"false" for any webhooks that your system receives that are as a result of normal operation of Inscribe such as customer documents changing state or collect sessions being completed. This allows you to have different code paths in your system to handle test webhooks or ignore them if you choose.
In order to get an idea of how Inscribe webhooks work and what the shape of the incoming data looks like it is often a good idea to set up a test server and inspect the requests that come into it. This can also be useful to verify your implementation of the webhook signature check works as expected or to test integration of webhooks into your application.
Setting up a local server to receive webhooks from Inscribe can be accomplished with tools like ngrok which allow you to set up a public URL that tunnels to a server running on your local computer.
The first step is to run your test server. For this example we’re going to use the following Python code using the Flask web framework. This example server uses the function we defined before to verify the signature of incoming webhook payloads.
import hashlib import hmac from flask import Flask, request SECRET = "YOUR_WEBHOOK_SECRET_HERE" app = Flask(__name__) def signature_is_valid(request_body_string, secret, request_signature): computed_signature = hmac.new( secret.encode("utf-8"), request_body_string, hashlib.sha256, ).hexdigest() return hmac.compare_digest(computed_signature, request_signature) @app.route("/", methods=["POST"]) def webhook_handler(): request_signature = request.headers.get("X-INSCRIBE-SIGNATURE") webhook_is_test = request.headers.get("X-INSCRIBE-TEST-MODE") == "true" request_body_string = request.get_data() # Ensure the request came from Inscribe if signature_is_valid(request_body_string, SECRET, request_signature): print("VALID SIGNATURE") if webhook_is_test: # Got a test example webhook, we might log it for example else: # Not a test webhook # Do interesting things with the data in the webhook. print(request_body_string) return '', 204 else: print("INVALID SIGNATURE") # The signature was invalid. We should not trust that the incoming # webhook data was sent by Inscribe to the webhook. It may be data # sent by a malicious 3rd party actor. Just send back an empty response. return '', 204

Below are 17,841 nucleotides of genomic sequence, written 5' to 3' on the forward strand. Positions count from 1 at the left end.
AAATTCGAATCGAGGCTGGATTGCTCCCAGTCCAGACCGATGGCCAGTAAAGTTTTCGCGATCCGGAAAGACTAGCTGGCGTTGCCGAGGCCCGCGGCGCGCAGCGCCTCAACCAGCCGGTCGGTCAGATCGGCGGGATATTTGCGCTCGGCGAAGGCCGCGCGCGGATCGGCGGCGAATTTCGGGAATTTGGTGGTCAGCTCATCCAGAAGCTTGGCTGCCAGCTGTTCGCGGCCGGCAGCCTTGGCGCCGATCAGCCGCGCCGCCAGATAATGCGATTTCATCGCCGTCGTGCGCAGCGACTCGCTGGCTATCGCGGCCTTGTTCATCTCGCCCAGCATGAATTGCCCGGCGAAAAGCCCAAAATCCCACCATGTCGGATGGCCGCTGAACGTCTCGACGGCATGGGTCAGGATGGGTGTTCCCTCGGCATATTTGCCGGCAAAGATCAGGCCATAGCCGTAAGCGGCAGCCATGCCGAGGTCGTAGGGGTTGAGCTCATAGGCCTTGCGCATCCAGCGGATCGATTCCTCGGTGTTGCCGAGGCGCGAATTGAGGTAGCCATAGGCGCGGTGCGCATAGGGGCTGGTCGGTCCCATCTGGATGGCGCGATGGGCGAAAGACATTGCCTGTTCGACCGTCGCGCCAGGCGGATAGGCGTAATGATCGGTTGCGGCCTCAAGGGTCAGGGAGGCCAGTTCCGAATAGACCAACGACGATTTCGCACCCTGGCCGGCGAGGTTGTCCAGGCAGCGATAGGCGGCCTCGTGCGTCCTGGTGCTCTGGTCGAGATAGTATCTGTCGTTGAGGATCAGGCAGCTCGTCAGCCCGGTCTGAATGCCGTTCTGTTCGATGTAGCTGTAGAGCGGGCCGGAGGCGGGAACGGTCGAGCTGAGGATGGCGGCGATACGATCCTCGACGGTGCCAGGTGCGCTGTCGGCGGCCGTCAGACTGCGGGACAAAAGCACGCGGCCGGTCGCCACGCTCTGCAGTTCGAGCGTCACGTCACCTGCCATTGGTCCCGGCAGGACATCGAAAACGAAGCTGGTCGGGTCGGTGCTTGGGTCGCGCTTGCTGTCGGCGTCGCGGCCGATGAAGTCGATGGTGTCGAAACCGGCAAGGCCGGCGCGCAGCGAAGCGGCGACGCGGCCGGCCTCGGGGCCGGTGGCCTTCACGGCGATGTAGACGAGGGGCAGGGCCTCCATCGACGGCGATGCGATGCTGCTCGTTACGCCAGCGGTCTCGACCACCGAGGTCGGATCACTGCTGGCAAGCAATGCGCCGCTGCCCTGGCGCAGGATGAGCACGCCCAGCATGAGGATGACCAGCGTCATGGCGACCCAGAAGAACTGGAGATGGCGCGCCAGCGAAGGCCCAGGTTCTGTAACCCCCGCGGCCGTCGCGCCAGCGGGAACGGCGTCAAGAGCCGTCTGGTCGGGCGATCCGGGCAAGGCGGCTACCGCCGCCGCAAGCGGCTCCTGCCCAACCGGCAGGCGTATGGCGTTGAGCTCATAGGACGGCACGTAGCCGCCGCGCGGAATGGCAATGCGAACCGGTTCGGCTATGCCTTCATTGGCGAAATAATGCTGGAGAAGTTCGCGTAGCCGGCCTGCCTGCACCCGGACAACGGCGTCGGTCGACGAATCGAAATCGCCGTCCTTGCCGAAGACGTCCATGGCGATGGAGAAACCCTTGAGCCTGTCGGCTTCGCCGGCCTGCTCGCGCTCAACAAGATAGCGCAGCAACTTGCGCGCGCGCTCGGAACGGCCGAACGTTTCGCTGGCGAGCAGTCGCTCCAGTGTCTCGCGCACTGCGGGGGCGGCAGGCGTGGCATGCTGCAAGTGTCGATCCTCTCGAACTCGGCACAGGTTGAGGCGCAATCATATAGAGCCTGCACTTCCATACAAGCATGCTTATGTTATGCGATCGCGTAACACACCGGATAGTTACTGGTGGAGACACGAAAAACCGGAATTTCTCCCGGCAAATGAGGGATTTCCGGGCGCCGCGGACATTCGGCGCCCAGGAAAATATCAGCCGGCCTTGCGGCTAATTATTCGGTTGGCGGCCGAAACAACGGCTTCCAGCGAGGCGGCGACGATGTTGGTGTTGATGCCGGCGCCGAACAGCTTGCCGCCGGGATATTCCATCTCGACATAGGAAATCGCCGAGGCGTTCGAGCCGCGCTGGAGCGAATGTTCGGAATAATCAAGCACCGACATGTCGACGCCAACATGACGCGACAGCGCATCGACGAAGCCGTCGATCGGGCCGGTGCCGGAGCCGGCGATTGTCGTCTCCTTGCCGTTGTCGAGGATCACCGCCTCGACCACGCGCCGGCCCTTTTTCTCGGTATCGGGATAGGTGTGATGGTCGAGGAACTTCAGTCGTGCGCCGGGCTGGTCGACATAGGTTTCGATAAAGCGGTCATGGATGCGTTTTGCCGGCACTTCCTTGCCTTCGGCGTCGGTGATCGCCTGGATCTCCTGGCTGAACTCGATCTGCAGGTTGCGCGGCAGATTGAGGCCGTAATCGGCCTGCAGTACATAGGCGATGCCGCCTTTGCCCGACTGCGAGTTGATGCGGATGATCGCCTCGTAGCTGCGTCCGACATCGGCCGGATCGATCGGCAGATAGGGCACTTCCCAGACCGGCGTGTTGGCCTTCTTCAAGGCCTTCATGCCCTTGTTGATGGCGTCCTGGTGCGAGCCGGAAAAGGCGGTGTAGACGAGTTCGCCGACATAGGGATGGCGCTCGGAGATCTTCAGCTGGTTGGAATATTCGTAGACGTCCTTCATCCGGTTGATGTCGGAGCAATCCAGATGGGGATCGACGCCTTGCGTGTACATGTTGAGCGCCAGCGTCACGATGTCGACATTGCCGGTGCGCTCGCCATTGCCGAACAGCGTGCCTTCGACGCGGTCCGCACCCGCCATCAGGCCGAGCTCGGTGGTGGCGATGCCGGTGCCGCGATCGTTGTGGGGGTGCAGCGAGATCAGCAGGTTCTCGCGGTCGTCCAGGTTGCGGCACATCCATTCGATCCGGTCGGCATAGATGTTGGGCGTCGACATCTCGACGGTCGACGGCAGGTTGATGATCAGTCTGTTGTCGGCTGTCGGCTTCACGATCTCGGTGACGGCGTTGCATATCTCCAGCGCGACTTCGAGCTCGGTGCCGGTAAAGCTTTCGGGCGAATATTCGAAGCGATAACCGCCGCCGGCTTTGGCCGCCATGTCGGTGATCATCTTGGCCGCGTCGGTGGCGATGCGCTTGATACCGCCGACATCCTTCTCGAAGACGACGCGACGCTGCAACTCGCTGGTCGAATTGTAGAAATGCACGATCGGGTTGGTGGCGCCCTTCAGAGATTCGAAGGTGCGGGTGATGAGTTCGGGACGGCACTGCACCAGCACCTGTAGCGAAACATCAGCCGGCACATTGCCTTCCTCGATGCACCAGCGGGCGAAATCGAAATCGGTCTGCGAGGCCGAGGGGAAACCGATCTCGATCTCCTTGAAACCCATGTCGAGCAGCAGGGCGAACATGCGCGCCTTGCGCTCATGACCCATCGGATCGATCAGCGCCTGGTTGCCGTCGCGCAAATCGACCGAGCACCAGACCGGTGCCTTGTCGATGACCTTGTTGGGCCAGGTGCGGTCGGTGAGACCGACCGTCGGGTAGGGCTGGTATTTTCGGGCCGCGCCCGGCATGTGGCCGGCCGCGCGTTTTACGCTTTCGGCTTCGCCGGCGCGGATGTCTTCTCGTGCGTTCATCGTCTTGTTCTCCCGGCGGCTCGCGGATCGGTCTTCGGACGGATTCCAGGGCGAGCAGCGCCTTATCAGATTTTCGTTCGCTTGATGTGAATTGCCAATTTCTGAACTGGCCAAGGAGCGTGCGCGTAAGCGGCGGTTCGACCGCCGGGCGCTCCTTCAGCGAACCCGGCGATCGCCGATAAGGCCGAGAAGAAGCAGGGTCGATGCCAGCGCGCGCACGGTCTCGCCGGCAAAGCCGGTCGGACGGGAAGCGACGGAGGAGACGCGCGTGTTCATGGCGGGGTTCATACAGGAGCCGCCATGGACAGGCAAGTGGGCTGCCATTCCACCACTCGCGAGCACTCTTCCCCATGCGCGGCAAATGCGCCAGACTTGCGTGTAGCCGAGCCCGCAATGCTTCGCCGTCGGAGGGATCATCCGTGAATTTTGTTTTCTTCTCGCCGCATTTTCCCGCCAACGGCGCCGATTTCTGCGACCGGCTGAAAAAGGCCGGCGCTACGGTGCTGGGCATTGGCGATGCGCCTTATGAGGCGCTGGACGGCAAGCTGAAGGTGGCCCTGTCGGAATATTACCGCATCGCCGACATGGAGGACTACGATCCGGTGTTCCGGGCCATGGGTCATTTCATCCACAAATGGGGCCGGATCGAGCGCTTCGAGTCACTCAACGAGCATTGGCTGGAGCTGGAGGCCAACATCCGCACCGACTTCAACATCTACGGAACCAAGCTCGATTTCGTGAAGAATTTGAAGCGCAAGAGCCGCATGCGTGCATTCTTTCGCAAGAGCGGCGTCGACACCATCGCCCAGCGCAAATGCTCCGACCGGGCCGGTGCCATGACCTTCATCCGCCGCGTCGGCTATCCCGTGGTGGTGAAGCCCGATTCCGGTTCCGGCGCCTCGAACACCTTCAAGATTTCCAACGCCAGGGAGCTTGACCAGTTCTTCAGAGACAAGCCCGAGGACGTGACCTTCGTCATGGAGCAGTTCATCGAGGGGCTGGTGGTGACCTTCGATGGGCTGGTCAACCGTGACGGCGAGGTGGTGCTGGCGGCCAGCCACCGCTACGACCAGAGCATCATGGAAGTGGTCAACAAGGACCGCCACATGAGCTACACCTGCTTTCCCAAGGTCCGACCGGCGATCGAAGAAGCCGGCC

We can start the local server for this example on port 5000 (the default for Flask) by saving this code as
app.py and running the following:
$ flask run
We can then tell ngrok to create a public URL for our local server that we have running on port 5000 with the following command
$ ngrok http 5000
The public URL ngrok gives us can be entered on the webhook settings page and you should start to receive webhooks to our server when the appropriate lifecycle event happens in Inscribe. Using the "Customer Approval Status Changed" webhook type for example we can see notifications come through to the local test server through the ngrok tunnel when customers are approved and rejected.
As you can see we were able to receive a webhook payload to our local server using ngrok, verify the signature of the request using the secret key, ensure that it isn't a test webhook and log some information from the payload.
You may wish to allow-list Inscribe's egress IP addresses for added security:
Updated 6 months ago